### Abstract:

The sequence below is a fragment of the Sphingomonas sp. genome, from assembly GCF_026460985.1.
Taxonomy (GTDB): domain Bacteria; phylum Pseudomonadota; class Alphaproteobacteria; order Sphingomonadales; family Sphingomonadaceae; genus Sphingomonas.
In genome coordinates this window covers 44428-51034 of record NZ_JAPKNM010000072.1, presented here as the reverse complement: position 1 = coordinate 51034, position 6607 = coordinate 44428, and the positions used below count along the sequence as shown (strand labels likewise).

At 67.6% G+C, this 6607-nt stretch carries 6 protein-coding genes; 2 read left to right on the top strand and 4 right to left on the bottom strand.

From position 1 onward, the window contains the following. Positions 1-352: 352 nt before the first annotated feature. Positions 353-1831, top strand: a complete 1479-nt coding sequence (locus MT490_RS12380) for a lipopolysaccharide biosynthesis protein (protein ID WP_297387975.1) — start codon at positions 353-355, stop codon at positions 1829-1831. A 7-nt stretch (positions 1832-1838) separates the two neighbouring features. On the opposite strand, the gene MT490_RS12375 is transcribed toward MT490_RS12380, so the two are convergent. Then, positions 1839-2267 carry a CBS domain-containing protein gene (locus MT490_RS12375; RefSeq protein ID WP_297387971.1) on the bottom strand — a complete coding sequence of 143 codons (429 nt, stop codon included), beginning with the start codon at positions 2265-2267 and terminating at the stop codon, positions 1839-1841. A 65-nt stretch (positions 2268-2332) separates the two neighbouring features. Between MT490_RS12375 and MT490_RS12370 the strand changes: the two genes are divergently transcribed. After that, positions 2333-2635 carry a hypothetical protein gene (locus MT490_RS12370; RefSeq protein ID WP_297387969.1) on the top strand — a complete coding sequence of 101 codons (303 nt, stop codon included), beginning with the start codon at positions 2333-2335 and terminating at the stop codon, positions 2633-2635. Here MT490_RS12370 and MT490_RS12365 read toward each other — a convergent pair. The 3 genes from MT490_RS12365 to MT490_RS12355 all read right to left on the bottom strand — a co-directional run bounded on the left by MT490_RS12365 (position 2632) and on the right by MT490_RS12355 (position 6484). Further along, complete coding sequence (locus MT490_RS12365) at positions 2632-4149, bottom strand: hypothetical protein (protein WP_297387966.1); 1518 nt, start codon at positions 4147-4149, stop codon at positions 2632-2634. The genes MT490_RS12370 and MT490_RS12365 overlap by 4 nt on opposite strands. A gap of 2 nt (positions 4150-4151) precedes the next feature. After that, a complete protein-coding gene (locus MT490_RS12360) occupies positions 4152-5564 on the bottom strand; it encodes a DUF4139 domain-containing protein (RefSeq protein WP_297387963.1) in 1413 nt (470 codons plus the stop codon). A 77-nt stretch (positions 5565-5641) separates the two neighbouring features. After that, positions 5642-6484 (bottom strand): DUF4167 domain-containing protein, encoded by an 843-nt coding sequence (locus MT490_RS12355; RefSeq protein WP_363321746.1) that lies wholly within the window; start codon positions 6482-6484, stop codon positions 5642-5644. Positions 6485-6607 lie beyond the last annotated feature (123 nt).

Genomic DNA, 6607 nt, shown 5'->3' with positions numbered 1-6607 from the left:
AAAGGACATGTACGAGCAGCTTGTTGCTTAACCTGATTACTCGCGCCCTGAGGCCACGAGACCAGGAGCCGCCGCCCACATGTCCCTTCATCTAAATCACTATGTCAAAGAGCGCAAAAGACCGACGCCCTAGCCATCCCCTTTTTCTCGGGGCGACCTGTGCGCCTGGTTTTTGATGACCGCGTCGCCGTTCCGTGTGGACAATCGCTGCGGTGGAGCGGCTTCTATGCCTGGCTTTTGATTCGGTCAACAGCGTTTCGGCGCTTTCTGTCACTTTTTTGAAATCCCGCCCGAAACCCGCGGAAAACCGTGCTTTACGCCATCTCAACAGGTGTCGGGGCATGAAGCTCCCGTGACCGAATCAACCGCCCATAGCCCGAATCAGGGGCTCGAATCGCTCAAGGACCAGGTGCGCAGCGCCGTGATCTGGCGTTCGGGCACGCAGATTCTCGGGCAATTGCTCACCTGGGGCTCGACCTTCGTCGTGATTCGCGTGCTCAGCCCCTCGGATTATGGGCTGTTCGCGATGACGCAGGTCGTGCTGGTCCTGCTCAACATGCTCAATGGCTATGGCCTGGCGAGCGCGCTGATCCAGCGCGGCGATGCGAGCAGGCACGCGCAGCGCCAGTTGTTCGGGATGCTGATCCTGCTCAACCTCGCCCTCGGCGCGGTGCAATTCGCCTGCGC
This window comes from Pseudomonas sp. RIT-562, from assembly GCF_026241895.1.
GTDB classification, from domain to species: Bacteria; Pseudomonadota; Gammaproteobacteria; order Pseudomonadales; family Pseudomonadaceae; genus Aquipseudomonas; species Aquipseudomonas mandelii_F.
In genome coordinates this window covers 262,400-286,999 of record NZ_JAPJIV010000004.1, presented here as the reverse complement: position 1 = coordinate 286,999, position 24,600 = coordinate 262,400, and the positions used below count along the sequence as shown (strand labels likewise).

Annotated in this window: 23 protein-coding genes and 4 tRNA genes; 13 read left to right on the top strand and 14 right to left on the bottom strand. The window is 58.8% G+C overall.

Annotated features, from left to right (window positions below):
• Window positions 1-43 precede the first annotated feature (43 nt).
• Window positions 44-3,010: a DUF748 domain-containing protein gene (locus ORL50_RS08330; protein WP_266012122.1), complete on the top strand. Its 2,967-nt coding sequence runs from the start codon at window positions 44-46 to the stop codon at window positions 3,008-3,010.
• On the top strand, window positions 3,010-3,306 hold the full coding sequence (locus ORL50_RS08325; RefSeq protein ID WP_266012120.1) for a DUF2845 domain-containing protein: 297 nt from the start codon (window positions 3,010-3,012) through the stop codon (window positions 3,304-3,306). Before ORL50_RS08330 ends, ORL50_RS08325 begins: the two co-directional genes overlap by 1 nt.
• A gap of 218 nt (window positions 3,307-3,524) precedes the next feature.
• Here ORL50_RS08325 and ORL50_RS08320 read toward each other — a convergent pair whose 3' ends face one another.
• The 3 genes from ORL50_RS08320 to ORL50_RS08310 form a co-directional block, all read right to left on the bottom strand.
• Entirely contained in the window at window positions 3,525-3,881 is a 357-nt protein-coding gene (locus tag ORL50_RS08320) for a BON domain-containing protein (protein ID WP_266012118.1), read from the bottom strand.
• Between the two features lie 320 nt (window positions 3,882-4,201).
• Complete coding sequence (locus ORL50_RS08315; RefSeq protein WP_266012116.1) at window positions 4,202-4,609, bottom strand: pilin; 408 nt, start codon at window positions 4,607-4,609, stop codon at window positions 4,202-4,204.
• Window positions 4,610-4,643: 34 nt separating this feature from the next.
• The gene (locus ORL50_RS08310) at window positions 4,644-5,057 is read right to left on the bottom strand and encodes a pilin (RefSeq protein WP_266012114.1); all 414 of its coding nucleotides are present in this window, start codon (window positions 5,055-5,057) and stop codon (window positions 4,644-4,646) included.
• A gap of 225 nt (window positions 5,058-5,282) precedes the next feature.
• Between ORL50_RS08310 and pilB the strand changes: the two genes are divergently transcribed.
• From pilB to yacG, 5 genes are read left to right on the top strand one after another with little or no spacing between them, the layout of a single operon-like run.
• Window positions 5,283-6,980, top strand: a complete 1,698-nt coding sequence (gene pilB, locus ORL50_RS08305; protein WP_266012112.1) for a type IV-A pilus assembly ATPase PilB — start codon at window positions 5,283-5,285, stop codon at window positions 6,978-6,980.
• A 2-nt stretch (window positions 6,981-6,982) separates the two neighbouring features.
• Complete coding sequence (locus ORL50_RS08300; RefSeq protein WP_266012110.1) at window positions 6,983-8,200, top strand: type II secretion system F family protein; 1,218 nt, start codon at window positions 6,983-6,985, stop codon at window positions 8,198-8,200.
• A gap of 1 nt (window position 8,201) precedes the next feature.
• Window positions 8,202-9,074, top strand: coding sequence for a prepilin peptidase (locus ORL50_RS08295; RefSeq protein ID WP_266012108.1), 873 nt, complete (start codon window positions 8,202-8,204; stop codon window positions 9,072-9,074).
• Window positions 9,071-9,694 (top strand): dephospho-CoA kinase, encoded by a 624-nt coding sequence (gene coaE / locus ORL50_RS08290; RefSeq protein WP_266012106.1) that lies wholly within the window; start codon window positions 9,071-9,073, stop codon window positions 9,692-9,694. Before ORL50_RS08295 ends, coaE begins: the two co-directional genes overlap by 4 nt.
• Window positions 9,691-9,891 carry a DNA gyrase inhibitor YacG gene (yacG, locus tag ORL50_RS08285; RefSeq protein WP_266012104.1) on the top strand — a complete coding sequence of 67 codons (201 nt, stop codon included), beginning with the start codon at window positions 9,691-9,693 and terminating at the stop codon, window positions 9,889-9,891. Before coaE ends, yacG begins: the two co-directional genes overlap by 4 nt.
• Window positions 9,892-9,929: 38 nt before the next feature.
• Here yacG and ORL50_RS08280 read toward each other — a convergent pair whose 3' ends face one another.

Two different themes in structural Ramsey (or partition) theory are addressed. The first is the partitioning of trees viewed as representations of certain posets. It follows from Fouché [Foua] that an obvious lower bound can be attained for the height of a tree <i>T</i> such that it has a monochromatic subtree of a given structure for an arbitrary <i>r</i>-colouring of the chains of <i>T</i> (of a specified length). In the first chapter a simultaneous bound on the arity of such a tree <i>T</i> of minimum height is found. The second theme concerns words over a given (possibly empty) alphabet and certain subsets of such words, the so-called <i>m</i>-parameter sets, which are associated with <i>m</i>-parameter words. A number of variations on themes by Hales and Jewett, Voigt, Graham and Rothschild, Milliken, Taylor and Fouché are developed. In the second chapter a formalization is given of a technique that occurs frequently in Ramsey theory and which is extensively used throughout the remaining chapters. It also includes a generalization of Shelah's Cube Lemma [She88] which plays a crucial role in providing a primitive recursive proof of Van der Waerden's theorem [vdW27] on arithmetic progressions. The remainder of that chapter is devoted to variations of the Hales-Jewett theorem [HJ63] for ascending parameter words, in the spirit of the *-version of Voigt [Voi80] The generalization of the Hales-Jewett theorem to the partitioning of <i>k</i>-parameter words by Graham and Rothschild required an induction on the number of parameters. Milliken [Mil75] and, independently, Taylor [Tay76], introduced new methods which led to a version of the Graham-Rothschild theorem for ascending parameter words of infinite length over an alphabet with one symbol. Fouché [Foua, Foub] proved the finite version using a constructive argument. In chapter 3 the technique used by Shelah [She88] in his proof of the Hales-Jewett theorem is applied to the Milliken-Taylor-Fouché result in order to prove the theorem for alphabets with more than one symbol. Some variations on this theme are developed. In the last chapter the idea of a multi-alphabet parameter word (restricted in the sense that parameters are only allowed in one of the alphabets) is introduced and it is shown that two- and three-alphabet versions of the Hales-Jewett and Graham-Rothschild theorems can be proved. For these results it is essential that the parameter words are ascending. Firstly, consideration is given to partitions of the left and right factors of words. Then a version of the Hales-Jewett theorem is derived where the partitions of factors of words now retains the information on the position of the factor in the word. Eventually analogous results are derived for <i>k</i>-parameter words. Some emphasis is placed on the subrecursive complexity of the results (all of which are primitive recursive).